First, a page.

I suggest moving on and helping either the Chrome OS or Linux hardware movement if you really want officially blessed freedom. You're not going to get that from a mainstream console maker; we are a niche audience.


Who says it has to be officially supported? Look at the Linksys WRT54GL. It is basically made to be hacked even though it will function correctly without loading a different firmware to it.


They do: it's called the Developer Program.

(Expansion: http://news.ycombinator.com/item?id=1084640)


> Whats truly amazing is that this is always how desktop development has always been done, except on Linux and Mac OS X. Pay your money, get your compiler, write your software, run your software. The Linux and Mac OS X crowd is up in arms because they have had GCC for at least 9 years, and $99 seems like a lot compared to free.

This how it's always been done? Really?

GCC: Initial release May 23, 1987 Commodore64: Release date August 1982


You can spend $99/yearly and become an iPhone developer. Then you can put whatever you want on your iPhone (I assume iPad development will be similar). Ad-hoc distribution allows for like 500 "testers", and you could always just share source files with other developers and recompile them.

EDIT: thanks for the correction on yearly vs. one-time.


Only if the SDK supports it. I can't, for instance, put widgets on the lock screen to see how many unread emails I have. Or have the locked device light up due to an event that my background process detected.


You probably can, if it's just for yourself.

The jailbreaking world has reverse engineered a lot of these internals, like replacing SpringBoard, etc.


" It could be $99/yearly."

It is.


That's what Chrome OS and Android are for; we'll get what we want in a few months or maybe even weeks.

Selling an official hacker version will only serve to confuse the other 95% of customers. (Apple's philosophy of simplicity goes beyond just their UI design.) I don't think this makes a lot of sense either when members of the 5% will eventually jailbreak it anyway.


I'm not positive that the jailbreaks will come as fast as they used to.


>There's no reason why Apple can't sell "sandbox" versions of this kit. The hardware would be 99% the same.

Why would you do that? To compete with every other sandbox vendor that can simply copy all the expensive work that you put into UI and design and sell knock-offs at half the price?

Put yourself in the company's shoes. Your narrow interests are not in theirs.


I suspect what would happen is hardly anyone would buy the theme park. "Less powerful, but easier to use" is a hard sell. Then they wouldn't maintain their reputation for ease of use.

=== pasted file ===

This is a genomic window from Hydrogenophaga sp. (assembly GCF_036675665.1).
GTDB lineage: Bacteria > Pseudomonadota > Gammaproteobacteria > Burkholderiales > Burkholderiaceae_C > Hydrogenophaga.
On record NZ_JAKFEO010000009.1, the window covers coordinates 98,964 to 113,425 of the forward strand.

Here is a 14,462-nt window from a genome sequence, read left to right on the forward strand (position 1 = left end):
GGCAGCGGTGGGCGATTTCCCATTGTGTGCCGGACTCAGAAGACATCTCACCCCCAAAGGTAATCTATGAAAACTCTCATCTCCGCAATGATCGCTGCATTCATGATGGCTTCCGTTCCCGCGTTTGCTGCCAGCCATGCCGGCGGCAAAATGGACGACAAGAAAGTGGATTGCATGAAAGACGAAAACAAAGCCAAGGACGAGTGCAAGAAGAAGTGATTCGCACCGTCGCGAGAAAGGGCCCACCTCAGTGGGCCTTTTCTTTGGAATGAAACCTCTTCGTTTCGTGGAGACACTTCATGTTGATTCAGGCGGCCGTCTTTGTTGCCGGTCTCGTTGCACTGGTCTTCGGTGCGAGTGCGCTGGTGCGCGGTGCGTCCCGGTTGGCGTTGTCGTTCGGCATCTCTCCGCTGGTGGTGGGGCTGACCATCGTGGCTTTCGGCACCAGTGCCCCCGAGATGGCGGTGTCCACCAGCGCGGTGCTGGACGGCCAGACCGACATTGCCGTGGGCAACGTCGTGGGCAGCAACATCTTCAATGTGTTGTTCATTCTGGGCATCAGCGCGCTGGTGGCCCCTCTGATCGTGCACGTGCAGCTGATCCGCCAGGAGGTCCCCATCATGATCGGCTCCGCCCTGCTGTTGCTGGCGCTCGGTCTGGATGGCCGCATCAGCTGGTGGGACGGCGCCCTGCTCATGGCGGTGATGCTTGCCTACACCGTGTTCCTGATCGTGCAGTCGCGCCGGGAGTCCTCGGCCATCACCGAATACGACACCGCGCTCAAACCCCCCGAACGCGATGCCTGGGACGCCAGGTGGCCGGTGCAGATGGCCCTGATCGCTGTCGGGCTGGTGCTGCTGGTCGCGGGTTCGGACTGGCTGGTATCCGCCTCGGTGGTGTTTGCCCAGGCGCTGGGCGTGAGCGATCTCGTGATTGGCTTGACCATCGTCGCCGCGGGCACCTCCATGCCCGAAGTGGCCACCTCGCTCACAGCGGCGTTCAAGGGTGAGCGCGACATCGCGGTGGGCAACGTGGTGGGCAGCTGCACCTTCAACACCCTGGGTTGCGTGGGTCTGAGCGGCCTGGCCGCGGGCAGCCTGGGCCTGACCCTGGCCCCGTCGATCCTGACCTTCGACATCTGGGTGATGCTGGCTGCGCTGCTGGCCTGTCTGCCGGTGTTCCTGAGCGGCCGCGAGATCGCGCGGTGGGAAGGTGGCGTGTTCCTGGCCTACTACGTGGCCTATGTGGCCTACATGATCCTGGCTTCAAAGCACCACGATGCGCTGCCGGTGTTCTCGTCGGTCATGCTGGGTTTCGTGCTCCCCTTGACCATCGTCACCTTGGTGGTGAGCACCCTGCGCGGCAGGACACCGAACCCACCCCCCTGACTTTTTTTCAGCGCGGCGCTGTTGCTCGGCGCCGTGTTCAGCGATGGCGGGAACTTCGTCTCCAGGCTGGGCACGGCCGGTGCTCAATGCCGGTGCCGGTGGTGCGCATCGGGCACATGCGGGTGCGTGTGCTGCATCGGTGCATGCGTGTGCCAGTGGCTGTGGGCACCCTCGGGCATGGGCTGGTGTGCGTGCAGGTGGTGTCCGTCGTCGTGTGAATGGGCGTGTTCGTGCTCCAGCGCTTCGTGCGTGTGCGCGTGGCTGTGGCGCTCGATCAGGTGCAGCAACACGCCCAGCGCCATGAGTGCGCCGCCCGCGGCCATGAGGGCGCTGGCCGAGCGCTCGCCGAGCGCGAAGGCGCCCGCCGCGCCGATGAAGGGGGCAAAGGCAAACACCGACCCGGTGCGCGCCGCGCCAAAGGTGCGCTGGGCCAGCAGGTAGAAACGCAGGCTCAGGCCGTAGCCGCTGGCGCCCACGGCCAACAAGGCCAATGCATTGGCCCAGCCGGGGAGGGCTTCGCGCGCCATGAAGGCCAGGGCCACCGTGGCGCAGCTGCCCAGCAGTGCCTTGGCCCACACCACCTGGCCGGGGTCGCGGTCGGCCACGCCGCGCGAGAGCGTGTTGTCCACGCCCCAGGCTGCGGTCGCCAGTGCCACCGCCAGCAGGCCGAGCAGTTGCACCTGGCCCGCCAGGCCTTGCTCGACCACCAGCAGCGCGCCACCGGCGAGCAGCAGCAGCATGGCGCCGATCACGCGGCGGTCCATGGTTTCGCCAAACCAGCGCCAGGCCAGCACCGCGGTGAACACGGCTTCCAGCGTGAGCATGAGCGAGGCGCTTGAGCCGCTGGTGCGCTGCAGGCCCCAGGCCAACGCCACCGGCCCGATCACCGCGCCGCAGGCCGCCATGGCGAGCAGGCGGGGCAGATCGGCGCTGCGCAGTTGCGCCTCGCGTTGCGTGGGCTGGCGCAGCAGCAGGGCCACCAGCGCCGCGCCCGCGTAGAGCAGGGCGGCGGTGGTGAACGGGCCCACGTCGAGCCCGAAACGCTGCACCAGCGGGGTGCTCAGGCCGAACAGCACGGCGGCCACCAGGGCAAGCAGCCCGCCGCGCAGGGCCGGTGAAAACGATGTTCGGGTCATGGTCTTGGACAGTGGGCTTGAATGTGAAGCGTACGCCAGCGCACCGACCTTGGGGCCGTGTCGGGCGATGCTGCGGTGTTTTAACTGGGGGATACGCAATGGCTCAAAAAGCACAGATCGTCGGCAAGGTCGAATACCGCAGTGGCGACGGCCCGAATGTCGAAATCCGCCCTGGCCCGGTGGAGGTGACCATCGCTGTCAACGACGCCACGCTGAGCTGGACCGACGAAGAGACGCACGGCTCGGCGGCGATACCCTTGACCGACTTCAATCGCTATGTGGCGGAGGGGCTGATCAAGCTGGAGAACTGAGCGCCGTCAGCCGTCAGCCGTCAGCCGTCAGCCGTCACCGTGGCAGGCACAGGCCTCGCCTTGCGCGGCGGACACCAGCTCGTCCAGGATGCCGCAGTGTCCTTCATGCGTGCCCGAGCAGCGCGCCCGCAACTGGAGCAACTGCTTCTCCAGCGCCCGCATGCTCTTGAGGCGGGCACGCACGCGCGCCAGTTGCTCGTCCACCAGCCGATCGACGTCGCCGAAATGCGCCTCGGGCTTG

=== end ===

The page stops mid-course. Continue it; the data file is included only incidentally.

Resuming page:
I suspect what would happen is hardly anyone would buy the theme park.

That's why you a) wait until the other environment is well established first and b) charge a $250 markup.

"Less powerful, but easier to use" is a hard sell. But "Does the same stuff, is safer, and $250 cheaper" is an easy one.


I can see that button being part of an iPad Enterprise SDK, but there is no need for a separate hardware offering, it. Is all in the software.


Can you imagine how much bitching the $250 charge would bring?


This urge of control has to do with apple philosophy; I own a macbookpro myself with a wonderful huge buttonless touchpad: if it were for OSX I would even be able to configure middle click with it (which I don't care because I run linux anyway but it says a lot about their point of view IMO).


Are you able to configure the touchpad to support right-clicks under Linux? I'm curious because that's one thing that's been a pain for me when running Linux on an Apple laptops in the past.


yes. one finger tap is single click, two fingers is middle click and three fingers is right click. All via synaptics.


We'll probably see some of the same tech make its way into the macbook/pro lines.


This is a similar path to what has happened with cars. Most people used to know how to maintain their own car. Now you barely have to know how to pop the hood.


Actually, that's pretty much because cars got computers. No one person knows how to completely fix a computer.


That's a good point, but cars are also much more reliable now so you don't have to know how to fix them. The same could be said for operating systems and computers in general.


The point is that you still can pop the hood and make modifications. (Though a lot of manufacturers have tried to prevent some of this with locked-down computers under the hood)